Recently, I opened up to a friend about how I got rejected by someone, and only got over the hurt after five tedious months of wallowing.
You’d think that at 28, I’d be used to getting my heart and ego shredded by the sheer blow of rejection. Surprising absolutely nobody, I declared that I was quite done with putting myself out there; I didn’t know if I could survive the same situation again.
In response, my friend nodded and sighed. He understood where I was coming from, but also wanted to give his honest take on the situation.
“You shouldn’t shortchange your future because of what happened in the past. Don’t allow this rejection to close yourself off,” he said quietly.
Of course, he was right, but his words didn’t just apply to personal heartache. They were also relevant for professional rejection; from submitting the initial application to going for several interview rounds, a job search can often demand as much time and emotional investment as wooing a personal love interest. And in the same way that someone may eventually discover their attraction is unrequited, a potential job candidate might believe they stand a chance at getting the job, only to get ghosted by the company in the last round.
In fact, rejection has a tendency to distort one’s sense of time and memory. Every time it happens, it feels like the most excruciating pain that you forget you’ve survived a similar instance.
While each rejection never seems to get easier, history has clearly shown that most people don’t stop taking chances just because they get rejected. We simply learn how to be smarter, more cautious, and more resilient.
So when I first chanced upon the increasingly trendy idea of aiming to get 100 rejections a year, I wondered which psychopath would willingly throw themselves headfirst into the fire I’d been through. Then, probably because I am that psychopath, I wondered if experiencing similar (or worse) rejection 99 more times in a year would lessen the whiplash or reduce the rate it took me to recover.
Whatever the case, experiencing rejection and being able to bounce back made me feel inordinately invincible. I figured I had nothing more to lose.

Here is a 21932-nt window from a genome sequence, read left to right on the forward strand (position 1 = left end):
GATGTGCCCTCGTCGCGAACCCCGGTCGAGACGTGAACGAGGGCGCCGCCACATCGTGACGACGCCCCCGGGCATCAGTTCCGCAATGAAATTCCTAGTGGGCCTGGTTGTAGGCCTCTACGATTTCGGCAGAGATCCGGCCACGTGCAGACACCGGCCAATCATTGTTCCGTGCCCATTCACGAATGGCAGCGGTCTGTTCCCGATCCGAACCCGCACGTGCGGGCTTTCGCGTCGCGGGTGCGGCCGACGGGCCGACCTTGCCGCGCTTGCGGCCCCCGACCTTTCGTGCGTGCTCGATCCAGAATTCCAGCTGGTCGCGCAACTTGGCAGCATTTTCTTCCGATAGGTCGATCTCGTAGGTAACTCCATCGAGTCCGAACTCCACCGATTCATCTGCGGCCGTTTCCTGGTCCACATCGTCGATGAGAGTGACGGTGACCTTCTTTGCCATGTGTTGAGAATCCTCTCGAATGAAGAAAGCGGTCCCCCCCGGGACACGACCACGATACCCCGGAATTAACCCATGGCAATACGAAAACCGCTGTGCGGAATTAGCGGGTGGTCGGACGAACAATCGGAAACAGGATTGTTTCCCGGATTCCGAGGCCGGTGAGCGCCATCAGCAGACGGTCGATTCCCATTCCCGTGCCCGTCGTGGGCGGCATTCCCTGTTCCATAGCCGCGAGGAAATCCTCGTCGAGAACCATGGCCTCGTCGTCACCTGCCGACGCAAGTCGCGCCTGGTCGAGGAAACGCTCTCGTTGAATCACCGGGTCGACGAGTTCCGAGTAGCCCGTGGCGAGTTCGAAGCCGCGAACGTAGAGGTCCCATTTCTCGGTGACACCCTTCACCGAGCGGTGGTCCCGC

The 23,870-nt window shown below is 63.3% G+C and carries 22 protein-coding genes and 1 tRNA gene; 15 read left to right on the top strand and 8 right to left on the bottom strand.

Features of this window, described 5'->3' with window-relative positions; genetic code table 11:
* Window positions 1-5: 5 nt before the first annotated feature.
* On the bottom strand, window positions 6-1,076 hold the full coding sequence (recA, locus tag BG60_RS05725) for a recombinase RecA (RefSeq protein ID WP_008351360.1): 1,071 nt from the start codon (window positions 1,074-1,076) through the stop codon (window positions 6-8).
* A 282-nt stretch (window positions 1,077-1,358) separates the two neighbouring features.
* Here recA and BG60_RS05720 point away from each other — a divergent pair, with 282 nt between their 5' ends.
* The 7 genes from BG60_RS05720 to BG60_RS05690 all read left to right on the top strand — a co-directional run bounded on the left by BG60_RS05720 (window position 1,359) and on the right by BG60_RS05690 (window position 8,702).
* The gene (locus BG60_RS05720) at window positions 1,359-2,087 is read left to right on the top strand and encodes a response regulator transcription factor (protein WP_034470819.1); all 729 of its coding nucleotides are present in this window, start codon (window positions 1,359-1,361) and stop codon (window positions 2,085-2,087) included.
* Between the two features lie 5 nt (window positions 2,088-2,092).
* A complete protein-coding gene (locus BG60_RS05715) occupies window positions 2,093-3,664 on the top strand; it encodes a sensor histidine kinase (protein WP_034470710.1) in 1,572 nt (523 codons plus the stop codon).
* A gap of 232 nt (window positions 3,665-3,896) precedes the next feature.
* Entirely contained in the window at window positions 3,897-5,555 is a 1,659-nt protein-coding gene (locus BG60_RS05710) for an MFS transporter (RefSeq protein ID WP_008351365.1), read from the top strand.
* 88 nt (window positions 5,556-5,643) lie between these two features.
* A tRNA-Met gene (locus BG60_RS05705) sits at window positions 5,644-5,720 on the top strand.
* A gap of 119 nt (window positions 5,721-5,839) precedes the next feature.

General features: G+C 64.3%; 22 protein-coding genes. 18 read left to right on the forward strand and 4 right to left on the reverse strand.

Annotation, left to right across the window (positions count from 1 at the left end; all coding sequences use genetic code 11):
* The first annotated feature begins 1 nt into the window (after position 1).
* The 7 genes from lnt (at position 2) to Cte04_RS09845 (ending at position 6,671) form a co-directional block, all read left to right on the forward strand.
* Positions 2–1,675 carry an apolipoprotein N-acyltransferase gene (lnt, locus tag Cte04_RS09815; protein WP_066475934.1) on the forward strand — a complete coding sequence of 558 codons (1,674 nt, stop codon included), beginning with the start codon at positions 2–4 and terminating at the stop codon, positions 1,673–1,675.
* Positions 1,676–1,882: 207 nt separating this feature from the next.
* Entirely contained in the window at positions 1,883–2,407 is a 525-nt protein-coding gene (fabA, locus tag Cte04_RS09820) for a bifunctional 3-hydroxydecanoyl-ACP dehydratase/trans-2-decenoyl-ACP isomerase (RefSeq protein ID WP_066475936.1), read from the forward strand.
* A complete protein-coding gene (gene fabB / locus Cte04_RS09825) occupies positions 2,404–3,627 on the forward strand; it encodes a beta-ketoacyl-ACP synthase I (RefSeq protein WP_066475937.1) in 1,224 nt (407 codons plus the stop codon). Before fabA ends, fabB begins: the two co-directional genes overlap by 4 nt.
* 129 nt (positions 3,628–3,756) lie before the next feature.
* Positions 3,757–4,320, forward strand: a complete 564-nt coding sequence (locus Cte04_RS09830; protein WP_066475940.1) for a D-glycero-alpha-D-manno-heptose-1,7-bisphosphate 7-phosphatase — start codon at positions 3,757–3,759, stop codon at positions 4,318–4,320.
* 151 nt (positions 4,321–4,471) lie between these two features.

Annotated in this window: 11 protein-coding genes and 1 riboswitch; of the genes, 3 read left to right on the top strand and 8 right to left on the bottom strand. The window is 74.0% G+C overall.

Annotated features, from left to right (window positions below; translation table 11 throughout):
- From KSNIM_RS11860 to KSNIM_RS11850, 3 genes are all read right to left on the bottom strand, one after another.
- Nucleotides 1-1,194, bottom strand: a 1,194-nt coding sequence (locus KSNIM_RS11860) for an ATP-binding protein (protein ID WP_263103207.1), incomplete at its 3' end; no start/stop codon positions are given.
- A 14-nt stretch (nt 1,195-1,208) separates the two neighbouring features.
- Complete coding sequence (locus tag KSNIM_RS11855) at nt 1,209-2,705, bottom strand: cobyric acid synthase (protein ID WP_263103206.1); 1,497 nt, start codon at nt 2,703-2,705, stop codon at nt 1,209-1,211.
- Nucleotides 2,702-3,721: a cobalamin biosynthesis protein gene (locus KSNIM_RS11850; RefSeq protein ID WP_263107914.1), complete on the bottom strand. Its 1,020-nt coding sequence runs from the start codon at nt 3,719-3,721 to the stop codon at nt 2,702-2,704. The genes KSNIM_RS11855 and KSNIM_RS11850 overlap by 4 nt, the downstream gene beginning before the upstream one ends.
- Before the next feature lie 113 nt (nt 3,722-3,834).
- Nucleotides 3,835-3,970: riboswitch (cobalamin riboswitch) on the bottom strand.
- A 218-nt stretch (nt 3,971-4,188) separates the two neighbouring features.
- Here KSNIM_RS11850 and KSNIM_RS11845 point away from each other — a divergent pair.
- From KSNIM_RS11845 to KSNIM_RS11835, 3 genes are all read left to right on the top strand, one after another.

Thus my single resolution for 2019 was born: I would aim to get rejected 100 times next year.
The former asks that we accept failure/rejection when it comes, instead of avoiding reality. Even though many of us learn from young that results are what matter, the education system has slowly started shifting its focus away from grades, ensuring that our children have more room to experiment and get comfortable with uncertainty. While helpful, this strategy still appears to be a passive acceptance of failure/rejection.
On the other hand, seeking out failure/rejection requires deliberate and thoughtful action to place ourselves in situations where we would love to succeed but know we stand a high chance of failing or getting rejected. The difference between this and the aforementioned method is that failure/rejection in this case would be entirely intentional and purposeful.
I get it, the latter strategy isn’t intuitive. The notion of exposing ourselves to opportunities to get rejected goes against basic human instinct for self-preservation.
Yet, if you are also stereotypically Type-A, thrive on a little competition, and want to embark on this bonkers journey with me, consider framing this as a social experiment or game.
Remember that you want to get rejected.
Many of us often think the world of others, but very little of ourselves. When we believe our goal is overly lofty, we end up unnecessarily romanticising an opportunity, person, or company because of our deep admiration for them. Intimidated by the possibility of failure or rejection, we hold ourselves back, even though our debilitating fear is often unfounded.